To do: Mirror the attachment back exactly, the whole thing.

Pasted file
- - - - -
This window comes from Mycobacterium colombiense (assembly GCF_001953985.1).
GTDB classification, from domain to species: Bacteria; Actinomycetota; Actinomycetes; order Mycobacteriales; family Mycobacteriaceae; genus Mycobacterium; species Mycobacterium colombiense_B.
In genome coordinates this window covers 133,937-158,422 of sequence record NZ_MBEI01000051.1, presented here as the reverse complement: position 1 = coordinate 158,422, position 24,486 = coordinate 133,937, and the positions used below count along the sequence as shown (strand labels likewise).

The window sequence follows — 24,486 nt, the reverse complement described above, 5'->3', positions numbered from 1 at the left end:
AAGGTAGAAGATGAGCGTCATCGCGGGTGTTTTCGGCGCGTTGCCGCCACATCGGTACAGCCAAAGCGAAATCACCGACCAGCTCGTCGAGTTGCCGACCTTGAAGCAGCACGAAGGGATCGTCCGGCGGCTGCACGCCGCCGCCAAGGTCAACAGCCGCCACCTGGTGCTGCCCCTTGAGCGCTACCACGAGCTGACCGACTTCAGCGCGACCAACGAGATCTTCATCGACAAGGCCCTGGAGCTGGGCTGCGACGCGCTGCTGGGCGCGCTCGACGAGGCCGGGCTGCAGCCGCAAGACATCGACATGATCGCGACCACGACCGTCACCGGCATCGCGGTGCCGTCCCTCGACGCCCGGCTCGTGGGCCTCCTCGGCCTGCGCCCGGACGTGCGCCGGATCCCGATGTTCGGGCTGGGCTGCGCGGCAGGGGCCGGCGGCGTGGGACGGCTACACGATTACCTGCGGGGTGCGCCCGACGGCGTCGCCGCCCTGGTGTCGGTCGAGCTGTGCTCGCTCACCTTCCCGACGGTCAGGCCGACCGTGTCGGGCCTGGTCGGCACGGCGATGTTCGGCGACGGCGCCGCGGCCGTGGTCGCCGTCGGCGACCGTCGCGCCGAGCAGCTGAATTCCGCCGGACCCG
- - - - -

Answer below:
This window comes from Mycobacterium colombiense (assembly GCF_001953985.1).
GTDB classification, from domain to species: Bacteria; Actinomycetota; Actinomycetes; order Mycobacteriales; family Mycobacteriaceae; genus Mycobacterium; species Mycobacterium colombiense_B.
In genome coordinates this window covers 133,937-158,422 of sequence record NZ_MBEI01000051.1, presented here as the reverse complement: position 1 = coordinate 158,422, position 24,486 = coordinate 133,937, and the positions used below count along the sequence as shown (strand labels likewise).

The window sequence follows — 24,486 nt, the reverse complement described above, 5'->3', positions numbered from 1 at the left end:
AAGGTAGAAGATGAGCGTCATCGCGGGTGTTTTCGGCGCGTTGCCGCCACATCGGTACAGCCAAAGCGAAATCACCGACCAGCTCGTCGAGTTGCCGACCTTGAAGCAGCACGAAGGGATCGTCCGGCGGCTGCACGCCGCCGCCAAGGTCAACAGCCGCCACCTGGTGCTGCCCCTTGAGCGCTACCACGAGCTGACCGACTTCAGCGCGACCAACGAGATCTTCATCGACAAGGCCCTGGAGCTGGGCTGCGACGCGCTGCTGGGCGCGCTCGACGAGGCCGGGCTGCAGCCGCAAGACATCGACATGATCGCGACCACGACCGTCACCGGCATCGCGGTGCCGTCCCTCGACGCCCGGCTCGTGGGCCTCCTCGGCCTGCGCCCGGACGTGCGCCGGATCCCGATGTTCGGGCTGGGCTGCGCGGCAGGGGCCGGCGGCGTGGGACGGCTACACGATTACCTGCGGGGTGCGCCCGACGGCGTCGCCGCCCTGGTGTCGGTCGAGCTGTGCTCGCTCACCTTCCCGACGGTCAGGCCGACCGTGTCGGGCCTGGTCGGCACGGCGATGTTCGGCGACGGCGCCGCGGCCGTGGTCGCCGTCGGCGACCGTCGCGCCGAGCAGCTGAATTCCGCCGGACCCG